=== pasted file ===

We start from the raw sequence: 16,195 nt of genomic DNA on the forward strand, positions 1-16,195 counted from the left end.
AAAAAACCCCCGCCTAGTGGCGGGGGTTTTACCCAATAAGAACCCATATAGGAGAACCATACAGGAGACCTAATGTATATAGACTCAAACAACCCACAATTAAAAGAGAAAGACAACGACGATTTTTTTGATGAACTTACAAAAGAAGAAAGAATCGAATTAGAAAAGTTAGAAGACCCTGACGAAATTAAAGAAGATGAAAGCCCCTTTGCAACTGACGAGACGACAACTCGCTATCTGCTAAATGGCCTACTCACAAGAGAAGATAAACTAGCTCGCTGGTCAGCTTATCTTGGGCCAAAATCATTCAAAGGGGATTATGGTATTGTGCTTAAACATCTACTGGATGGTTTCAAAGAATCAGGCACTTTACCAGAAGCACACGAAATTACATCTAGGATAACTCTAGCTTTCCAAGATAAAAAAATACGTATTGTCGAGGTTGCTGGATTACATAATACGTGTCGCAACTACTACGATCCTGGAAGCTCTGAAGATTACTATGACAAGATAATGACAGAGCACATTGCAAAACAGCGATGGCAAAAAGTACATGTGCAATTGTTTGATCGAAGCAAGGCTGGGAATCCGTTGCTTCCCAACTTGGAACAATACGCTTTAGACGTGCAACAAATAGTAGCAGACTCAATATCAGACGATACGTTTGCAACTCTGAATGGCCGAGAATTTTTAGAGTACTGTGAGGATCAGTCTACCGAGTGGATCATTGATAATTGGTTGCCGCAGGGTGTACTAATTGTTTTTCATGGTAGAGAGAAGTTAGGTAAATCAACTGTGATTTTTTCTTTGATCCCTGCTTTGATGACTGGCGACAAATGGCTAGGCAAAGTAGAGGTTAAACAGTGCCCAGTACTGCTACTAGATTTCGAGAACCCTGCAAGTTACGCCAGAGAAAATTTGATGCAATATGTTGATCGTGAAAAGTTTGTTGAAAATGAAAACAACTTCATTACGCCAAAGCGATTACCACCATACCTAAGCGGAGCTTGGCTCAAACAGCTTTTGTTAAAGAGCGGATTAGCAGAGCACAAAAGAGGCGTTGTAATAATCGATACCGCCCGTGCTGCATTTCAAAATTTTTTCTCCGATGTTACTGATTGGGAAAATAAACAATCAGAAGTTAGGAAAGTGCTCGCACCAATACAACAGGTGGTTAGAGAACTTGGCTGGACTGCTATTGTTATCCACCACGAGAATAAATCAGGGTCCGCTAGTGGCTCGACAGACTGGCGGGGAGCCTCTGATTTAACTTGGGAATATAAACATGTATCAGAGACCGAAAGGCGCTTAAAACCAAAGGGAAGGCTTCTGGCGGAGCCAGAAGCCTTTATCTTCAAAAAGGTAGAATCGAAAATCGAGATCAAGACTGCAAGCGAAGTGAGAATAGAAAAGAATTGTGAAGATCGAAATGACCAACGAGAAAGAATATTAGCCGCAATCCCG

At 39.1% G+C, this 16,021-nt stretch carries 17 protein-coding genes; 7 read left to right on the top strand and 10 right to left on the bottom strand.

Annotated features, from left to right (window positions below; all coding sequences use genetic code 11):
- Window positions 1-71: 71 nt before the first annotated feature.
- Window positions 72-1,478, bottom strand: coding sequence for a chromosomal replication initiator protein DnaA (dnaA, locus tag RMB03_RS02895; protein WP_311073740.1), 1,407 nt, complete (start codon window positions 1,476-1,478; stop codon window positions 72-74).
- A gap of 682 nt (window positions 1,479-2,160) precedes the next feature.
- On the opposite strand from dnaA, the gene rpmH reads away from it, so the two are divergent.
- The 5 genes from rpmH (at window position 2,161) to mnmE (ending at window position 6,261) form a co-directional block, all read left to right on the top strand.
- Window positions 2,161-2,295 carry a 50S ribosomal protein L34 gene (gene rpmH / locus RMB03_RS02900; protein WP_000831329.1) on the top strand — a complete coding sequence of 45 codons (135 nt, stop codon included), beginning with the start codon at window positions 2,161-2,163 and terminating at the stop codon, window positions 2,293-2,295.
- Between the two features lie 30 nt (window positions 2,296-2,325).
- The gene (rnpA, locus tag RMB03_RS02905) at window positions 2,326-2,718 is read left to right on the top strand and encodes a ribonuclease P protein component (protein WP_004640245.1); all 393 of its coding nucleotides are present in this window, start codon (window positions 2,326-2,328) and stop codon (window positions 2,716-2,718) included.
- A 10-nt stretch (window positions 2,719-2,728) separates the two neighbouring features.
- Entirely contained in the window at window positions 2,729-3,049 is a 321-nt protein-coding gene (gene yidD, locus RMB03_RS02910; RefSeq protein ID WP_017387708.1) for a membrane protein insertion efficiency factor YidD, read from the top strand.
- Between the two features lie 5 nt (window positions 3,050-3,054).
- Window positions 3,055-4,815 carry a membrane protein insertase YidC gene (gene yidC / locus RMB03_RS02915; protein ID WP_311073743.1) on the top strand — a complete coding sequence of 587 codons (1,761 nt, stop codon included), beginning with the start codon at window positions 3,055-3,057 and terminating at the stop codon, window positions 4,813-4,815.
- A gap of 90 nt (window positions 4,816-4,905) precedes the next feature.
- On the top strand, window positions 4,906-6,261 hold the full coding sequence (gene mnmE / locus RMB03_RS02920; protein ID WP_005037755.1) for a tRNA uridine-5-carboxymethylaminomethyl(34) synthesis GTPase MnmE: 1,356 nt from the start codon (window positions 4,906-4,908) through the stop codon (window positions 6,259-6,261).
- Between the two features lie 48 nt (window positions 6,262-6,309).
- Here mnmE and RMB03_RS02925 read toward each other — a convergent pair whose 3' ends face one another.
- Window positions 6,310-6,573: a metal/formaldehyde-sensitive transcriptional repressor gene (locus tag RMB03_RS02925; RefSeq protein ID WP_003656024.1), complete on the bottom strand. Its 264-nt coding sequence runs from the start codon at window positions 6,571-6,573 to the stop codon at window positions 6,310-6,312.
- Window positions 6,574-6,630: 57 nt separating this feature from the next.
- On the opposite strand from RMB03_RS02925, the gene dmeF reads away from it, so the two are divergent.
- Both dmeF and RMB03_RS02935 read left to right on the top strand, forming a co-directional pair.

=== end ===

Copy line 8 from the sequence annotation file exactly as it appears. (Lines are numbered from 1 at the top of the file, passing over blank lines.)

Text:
- On the opposite strand from dnaA, the gene rpmH reads away from it, so the two are divergent.